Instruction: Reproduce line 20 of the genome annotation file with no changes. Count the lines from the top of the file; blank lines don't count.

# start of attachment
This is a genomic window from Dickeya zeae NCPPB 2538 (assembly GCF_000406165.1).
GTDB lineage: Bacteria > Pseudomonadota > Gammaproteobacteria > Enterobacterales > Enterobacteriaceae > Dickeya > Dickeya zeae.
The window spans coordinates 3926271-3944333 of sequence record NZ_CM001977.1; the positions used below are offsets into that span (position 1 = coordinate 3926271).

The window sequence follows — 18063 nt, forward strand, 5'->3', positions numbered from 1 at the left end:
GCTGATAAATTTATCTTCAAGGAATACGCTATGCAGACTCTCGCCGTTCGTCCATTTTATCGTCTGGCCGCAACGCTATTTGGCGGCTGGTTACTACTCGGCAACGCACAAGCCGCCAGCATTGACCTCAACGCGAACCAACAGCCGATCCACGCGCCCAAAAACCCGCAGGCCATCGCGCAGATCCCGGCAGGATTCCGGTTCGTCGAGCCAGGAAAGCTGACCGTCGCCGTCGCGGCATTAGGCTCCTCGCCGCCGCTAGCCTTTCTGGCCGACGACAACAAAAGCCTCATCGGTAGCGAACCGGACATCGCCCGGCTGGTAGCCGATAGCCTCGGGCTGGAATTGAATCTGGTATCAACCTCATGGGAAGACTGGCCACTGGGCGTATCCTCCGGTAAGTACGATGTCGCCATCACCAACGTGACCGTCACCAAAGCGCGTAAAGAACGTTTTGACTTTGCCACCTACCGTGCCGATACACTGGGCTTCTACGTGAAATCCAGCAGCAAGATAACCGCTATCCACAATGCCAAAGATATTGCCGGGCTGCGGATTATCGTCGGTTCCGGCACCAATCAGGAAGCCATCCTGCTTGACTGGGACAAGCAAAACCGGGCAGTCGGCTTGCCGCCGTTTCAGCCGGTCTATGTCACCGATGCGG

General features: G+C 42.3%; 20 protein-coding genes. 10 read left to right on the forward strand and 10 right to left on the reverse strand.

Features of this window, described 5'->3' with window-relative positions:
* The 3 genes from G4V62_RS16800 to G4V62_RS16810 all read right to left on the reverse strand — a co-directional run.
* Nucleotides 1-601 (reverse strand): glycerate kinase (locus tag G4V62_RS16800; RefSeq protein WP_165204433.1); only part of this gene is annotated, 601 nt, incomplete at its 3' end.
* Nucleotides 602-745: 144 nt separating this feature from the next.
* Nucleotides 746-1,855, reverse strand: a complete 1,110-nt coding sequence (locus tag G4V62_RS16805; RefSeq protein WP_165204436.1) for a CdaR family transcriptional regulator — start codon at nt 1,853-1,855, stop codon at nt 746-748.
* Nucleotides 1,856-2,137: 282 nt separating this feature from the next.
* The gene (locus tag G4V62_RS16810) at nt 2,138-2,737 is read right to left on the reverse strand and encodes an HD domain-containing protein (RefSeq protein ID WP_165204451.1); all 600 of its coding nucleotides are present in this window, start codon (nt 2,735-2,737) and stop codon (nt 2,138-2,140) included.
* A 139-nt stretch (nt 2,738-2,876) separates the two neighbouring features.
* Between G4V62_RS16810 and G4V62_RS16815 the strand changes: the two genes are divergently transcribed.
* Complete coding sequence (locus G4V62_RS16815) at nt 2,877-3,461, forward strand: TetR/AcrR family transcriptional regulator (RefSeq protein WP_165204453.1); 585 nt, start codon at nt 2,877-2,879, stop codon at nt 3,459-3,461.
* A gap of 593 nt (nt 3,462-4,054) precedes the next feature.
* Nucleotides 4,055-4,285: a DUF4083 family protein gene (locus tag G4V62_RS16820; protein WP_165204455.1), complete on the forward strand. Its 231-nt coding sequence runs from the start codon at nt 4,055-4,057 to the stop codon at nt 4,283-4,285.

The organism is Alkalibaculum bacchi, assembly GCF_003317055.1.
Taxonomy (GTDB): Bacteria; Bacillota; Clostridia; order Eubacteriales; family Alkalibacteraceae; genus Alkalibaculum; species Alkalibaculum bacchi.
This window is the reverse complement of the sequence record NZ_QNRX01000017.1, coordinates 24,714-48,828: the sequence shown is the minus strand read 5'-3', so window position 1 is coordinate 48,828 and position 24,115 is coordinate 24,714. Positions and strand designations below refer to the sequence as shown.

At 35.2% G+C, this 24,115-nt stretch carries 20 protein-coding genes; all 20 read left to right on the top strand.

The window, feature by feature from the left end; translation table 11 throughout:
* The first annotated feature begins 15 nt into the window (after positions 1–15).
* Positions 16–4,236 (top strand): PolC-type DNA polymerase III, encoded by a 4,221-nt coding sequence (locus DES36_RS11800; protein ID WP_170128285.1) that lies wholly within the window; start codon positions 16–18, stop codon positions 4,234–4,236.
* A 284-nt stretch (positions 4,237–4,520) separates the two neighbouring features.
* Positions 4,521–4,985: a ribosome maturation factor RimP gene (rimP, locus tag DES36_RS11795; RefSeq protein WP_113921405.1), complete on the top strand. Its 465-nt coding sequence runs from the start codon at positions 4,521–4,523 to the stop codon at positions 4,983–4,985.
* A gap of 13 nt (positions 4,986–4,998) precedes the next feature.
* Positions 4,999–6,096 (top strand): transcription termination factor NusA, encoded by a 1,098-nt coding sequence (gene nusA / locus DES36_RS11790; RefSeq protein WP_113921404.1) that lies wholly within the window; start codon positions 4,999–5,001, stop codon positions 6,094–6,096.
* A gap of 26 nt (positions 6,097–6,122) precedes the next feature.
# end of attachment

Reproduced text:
Taxonomy (GTDB): Bacteria; Bacillota; Clostridia; order Eubacteriales; family Alkalibacteraceae; genus Alkalibaculum; species Alkalibaculum bacchi.